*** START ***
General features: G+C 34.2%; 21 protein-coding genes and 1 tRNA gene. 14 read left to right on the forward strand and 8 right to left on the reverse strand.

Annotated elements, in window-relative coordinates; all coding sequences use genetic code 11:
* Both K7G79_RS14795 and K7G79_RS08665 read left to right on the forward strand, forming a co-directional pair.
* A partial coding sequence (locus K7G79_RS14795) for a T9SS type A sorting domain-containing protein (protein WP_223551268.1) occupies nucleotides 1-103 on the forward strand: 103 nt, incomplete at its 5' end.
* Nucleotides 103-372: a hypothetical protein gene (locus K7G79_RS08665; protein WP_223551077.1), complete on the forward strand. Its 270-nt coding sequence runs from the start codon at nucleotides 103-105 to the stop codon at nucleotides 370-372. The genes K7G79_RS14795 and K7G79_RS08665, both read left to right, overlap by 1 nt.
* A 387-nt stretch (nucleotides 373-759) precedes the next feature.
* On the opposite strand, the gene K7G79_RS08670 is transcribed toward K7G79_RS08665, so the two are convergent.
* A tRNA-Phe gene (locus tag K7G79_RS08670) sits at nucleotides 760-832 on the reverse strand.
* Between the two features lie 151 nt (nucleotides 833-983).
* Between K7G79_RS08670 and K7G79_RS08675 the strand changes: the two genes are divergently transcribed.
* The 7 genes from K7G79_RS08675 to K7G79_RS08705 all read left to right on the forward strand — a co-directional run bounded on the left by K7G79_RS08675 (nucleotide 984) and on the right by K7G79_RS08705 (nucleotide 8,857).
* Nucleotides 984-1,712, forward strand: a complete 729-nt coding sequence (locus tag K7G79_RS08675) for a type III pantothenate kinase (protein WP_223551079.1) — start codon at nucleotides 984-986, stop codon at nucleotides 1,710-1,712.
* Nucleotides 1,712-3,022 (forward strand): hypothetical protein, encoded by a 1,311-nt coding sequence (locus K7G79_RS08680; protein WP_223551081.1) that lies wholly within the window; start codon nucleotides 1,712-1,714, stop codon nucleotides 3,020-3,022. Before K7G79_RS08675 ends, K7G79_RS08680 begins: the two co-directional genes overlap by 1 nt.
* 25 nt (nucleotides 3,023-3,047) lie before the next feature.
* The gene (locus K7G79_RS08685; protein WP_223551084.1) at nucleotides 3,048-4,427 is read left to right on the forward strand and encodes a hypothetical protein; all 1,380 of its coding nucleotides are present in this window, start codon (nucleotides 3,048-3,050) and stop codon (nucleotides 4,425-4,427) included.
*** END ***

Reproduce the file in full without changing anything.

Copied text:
General features: G+C 34.2%; 21 protein-coding genes and 1 tRNA gene. 14 read left to right on the forward strand and 8 right to left on the reverse strand.

Annotated elements, in window-relative coordinates; all coding sequences use genetic code 11:
* Both K7G79_RS14795 and K7G79_RS08665 read left to right on the forward strand, forming a co-directional pair.
* A partial coding sequence (locus K7G79_RS14795) for a T9SS type A sorting domain-containing protein (protein WP_223551268.1) occupies nucleotides 1-103 on the forward strand: 103 nt, incomplete at its 5' end.
* Nucleotides 103-372: a hypothetical protein gene (locus K7G79_RS08665; protein WP_223551077.1), complete on the forward strand. Its 270-nt coding sequence runs from the start codon at nucleotides 103-105 to the stop codon at nucleotides 370-372. The genes K7G79_RS14795 and K7G79_RS08665, both read left to right, overlap by 1 nt.
* A 387-nt stretch (nucleotides 373-759) precedes the next feature.
* On the opposite strand, the gene K7G79_RS08670 is transcribed toward K7G79_RS08665, so the two are convergent.
* A tRNA-Phe gene (locus tag K7G79_RS08670) sits at nucleotides 760-832 on the reverse strand.
* Between the two features lie 151 nt (nucleotides 833-983).
* Between K7G79_RS08670 and K7G79_RS08675 the strand changes: the two genes are divergently transcribed.
* The 7 genes from K7G79_RS08675 to K7G79_RS08705 all read left to right on the forward strand — a co-directional run bounded on the left by K7G79_RS08675 (nucleotide 984) and on the right by K7G79_RS08705 (nucleotide 8,857).
* Nucleotides 984-1,712, forward strand: a complete 729-nt coding sequence (locus tag K7G79_RS08675) for a type III pantothenate kinase (protein WP_223551079.1) — start codon at nucleotides 984-986, stop codon at nucleotides 1,710-1,712.
* Nucleotides 1,712-3,022 (forward strand): hypothetical protein, encoded by a 1,311-nt coding sequence (locus K7G79_RS08680; protein WP_223551081.1) that lies wholly within the window; start codon nucleotides 1,712-1,714, stop codon nucleotides 3,020-3,022. Before K7G79_RS08675 ends, K7G79_RS08680 begins: the two co-directional genes overlap by 1 nt.
* 25 nt (nucleotides 3,023-3,047) lie before the next feature.
* The gene (locus K7G79_RS08685; protein WP_223551084.1) at nucleotides 3,048-4,427 is read left to right on the forward strand and encodes a hypothetical protein; all 1,380 of its coding nucleotides are present in this window, start codon (nucleotides 3,048-3,050) and stop codon (nucleotides 4,425-4,427) included.